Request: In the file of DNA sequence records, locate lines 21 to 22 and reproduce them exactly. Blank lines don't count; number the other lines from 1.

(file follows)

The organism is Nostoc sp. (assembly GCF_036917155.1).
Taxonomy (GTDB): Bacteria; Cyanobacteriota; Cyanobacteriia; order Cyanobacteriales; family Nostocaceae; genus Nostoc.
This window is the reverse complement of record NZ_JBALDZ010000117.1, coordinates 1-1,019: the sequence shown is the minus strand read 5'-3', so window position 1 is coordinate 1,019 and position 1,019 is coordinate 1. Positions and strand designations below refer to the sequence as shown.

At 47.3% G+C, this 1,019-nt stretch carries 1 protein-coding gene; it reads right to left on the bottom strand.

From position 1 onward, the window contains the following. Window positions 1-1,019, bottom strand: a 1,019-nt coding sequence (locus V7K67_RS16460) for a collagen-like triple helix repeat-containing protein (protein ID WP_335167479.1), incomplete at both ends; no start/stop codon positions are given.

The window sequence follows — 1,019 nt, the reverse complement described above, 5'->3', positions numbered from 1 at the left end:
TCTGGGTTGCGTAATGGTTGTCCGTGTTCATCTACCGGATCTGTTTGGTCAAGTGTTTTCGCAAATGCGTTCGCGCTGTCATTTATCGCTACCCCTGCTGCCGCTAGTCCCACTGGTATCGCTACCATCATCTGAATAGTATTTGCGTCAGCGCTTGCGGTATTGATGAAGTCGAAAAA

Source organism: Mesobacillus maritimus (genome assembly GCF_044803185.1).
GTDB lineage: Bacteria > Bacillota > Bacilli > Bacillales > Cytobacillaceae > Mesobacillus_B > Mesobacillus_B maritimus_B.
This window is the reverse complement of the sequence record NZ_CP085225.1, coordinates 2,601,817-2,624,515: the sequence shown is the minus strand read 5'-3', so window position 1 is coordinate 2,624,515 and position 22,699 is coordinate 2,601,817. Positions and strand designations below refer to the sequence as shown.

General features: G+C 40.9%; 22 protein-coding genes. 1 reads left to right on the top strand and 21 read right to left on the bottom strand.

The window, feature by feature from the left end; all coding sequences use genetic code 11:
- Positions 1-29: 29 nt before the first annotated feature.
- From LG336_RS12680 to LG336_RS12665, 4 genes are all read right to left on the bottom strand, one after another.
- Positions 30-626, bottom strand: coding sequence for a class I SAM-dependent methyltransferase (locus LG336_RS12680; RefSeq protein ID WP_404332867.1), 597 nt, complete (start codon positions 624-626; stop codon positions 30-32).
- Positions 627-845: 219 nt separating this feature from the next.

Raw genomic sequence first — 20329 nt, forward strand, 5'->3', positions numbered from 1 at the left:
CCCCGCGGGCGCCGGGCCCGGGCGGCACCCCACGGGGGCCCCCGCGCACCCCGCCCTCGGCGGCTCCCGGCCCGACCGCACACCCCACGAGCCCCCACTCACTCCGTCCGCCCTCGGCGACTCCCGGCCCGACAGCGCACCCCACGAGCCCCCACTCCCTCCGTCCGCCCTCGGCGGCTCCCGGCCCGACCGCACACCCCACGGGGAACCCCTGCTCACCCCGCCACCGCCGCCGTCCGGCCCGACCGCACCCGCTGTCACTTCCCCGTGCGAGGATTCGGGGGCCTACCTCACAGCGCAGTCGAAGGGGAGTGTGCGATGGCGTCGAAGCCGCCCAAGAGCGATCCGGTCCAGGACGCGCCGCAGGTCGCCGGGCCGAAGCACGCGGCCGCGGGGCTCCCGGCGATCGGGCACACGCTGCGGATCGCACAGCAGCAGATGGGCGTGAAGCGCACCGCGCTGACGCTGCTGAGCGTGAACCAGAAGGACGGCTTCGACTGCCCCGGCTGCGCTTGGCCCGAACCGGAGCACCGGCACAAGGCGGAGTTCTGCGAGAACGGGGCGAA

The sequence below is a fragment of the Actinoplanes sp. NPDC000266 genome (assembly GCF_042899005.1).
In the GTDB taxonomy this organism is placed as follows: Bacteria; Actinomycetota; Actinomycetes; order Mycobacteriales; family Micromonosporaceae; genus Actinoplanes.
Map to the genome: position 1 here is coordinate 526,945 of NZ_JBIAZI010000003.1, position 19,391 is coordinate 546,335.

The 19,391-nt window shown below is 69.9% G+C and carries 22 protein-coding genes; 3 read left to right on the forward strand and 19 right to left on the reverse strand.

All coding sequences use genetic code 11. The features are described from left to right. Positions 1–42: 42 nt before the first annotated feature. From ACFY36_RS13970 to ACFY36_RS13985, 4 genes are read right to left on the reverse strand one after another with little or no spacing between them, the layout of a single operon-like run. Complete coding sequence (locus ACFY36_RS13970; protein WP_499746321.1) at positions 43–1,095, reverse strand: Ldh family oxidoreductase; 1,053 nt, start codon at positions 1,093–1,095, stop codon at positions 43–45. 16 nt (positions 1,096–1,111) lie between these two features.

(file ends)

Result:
Map to the genome: position 1 here is coordinate 526,945 of NZ_JBIAZI010000003.1, position 19,391 is coordinate 546,335.

The 19,391-nt window shown below is 69.9% G+C and carries 22 protein-coding genes; 3 read left to right on the forward strand and 19 right to left on the reverse strand.